- Published as “Using Quadratic Programming to estimate feature relevance in structural analyses of music” in Proceedings of the ACM International Conference on Multimedia.
- Article PDF, BIB.
- Summary Video
Self-similarity matrices (SSMs) show which portions of a given sequence are similar to each other, and hence are often used to visualize the structure of pieces of music. In particular, sections of a piece of music that are homogenous with respect to some feature (for example, having a consistent, distinct timbre) lead to blocks in SSMs. Researchers interested in estimating musical structure often exploit these blocks to do so. But in this project, we considered the inverse problem. Suppose we already know the structural analysis, as provided by a listener. Can we determine what audio features the listener was paying attention to by figuring out how to reconstruct their analysis using SSMs derived from audio features?
Here’s how our approach works. We have a target SSM, the original annotation (see the figure below), which we are trying to build up using a set of SSMs derived from different features (in the figure, there are 5 of these). The segmentation indicated by the listener is provided, and so we can chop these feature-based SSMs into single-segment components. Our goal is to find the optimal sum of these components to reconstruct the target. This is a straightforward optimization problem that is solvable using quadratic programming, so we used that.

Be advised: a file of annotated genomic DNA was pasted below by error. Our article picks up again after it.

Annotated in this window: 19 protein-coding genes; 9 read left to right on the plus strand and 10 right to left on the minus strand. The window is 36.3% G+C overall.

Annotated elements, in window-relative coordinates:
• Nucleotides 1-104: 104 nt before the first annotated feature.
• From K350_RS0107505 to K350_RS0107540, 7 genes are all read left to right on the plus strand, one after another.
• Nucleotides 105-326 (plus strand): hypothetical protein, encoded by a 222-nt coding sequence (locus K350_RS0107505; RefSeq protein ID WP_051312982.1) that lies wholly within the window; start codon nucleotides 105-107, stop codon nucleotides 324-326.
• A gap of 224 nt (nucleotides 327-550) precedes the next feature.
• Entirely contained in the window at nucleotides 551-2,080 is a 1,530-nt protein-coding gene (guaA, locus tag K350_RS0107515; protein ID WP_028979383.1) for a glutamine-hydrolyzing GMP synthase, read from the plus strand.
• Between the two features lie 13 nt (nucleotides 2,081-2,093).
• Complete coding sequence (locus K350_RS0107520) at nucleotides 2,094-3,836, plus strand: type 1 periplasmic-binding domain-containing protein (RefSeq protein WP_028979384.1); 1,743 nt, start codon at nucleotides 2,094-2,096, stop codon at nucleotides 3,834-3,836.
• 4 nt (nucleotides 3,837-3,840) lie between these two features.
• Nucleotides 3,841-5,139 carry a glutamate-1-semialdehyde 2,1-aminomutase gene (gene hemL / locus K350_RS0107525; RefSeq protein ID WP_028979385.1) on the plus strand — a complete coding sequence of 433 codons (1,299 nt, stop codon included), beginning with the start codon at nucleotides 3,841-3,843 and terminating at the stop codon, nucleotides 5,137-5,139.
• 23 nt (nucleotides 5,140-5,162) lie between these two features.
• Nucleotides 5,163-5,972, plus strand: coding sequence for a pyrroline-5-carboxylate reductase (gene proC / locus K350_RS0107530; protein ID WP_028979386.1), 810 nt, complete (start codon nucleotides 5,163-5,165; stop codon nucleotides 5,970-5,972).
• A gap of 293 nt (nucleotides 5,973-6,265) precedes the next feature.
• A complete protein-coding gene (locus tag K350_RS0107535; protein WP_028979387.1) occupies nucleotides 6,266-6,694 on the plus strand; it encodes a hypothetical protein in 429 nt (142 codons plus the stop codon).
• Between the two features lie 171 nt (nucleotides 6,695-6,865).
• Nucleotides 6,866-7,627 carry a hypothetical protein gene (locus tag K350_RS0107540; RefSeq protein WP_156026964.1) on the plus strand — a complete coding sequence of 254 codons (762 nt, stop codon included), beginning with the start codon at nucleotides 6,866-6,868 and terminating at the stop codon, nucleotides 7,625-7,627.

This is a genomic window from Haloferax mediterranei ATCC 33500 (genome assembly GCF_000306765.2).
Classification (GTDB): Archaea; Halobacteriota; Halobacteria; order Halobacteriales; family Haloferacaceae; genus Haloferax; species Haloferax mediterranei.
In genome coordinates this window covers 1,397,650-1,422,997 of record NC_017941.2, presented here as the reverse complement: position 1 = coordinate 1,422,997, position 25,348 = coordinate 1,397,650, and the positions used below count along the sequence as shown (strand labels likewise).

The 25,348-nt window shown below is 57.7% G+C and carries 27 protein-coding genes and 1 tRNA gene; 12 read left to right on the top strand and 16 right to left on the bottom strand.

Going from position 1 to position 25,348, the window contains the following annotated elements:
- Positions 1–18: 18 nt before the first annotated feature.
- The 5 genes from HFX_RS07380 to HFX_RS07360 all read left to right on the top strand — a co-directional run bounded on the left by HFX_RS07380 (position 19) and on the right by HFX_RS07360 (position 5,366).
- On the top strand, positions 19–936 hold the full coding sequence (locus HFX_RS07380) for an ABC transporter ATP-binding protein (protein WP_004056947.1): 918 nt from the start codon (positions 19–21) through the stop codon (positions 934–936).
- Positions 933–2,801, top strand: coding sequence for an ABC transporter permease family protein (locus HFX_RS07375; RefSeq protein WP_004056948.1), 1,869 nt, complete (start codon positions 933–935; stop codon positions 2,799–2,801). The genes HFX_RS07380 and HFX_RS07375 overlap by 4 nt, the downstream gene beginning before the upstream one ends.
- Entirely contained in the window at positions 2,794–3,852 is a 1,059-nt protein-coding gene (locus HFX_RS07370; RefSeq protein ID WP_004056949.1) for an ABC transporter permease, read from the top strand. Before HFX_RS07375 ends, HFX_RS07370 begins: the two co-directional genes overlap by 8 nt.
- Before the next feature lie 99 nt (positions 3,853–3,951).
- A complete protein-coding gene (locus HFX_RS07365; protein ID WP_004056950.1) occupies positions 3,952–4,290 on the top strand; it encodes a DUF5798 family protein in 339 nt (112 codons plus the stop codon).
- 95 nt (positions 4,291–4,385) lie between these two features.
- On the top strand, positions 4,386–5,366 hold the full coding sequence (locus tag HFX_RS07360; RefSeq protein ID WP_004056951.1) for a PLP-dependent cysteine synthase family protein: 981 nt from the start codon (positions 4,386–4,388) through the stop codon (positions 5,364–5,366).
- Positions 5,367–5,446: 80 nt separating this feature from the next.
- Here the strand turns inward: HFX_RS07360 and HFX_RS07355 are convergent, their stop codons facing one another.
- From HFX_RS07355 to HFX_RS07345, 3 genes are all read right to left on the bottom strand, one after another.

When you solve it, you get something like the results below. (By the way, the figure above and below are for the Beatles song “Yellow Submarine”, using an annotation from the SALAMI database [salami_id 1634].) The chart shows how much each feature’s component contributed to the optimal sum for part of the piece. A feature will contribute highly if it explains how a given section is internally homogenous but contrasts more strongly with sections of other types.
The results are interesting to parse. In this case, the pitch and loudness features explain most of the piece, but the timbre and tempo features explain two middle sections well. The tempo-heavy section is the sound effect laden “verse” of the song, and so makes a fitting oddball. The third section, which has the lowest height, was evidently not well explained by any feature; indeed, the last bit of this section has a number of sound effects, and so the section has low homogeneity and is not well explained using the “block” approach of the SSMs.
When listeners disagree, our method may point to reasons why they disagree. In the example below (“Garrotin”, by Chago Rodrigo [salami_id 842]), there is only one major difference in the annotations, regarding the middle section. The reconstructions give opposing justifications: the first listener’s analysis relates more on the consistency in pitch content, whereas the second listener’s analysis relates to the contrast in rhythmic content. When listening to the piece, there is indeed a strong rhythmic contrast between the sections (although it’s difficult to describe how the pitch is consistent).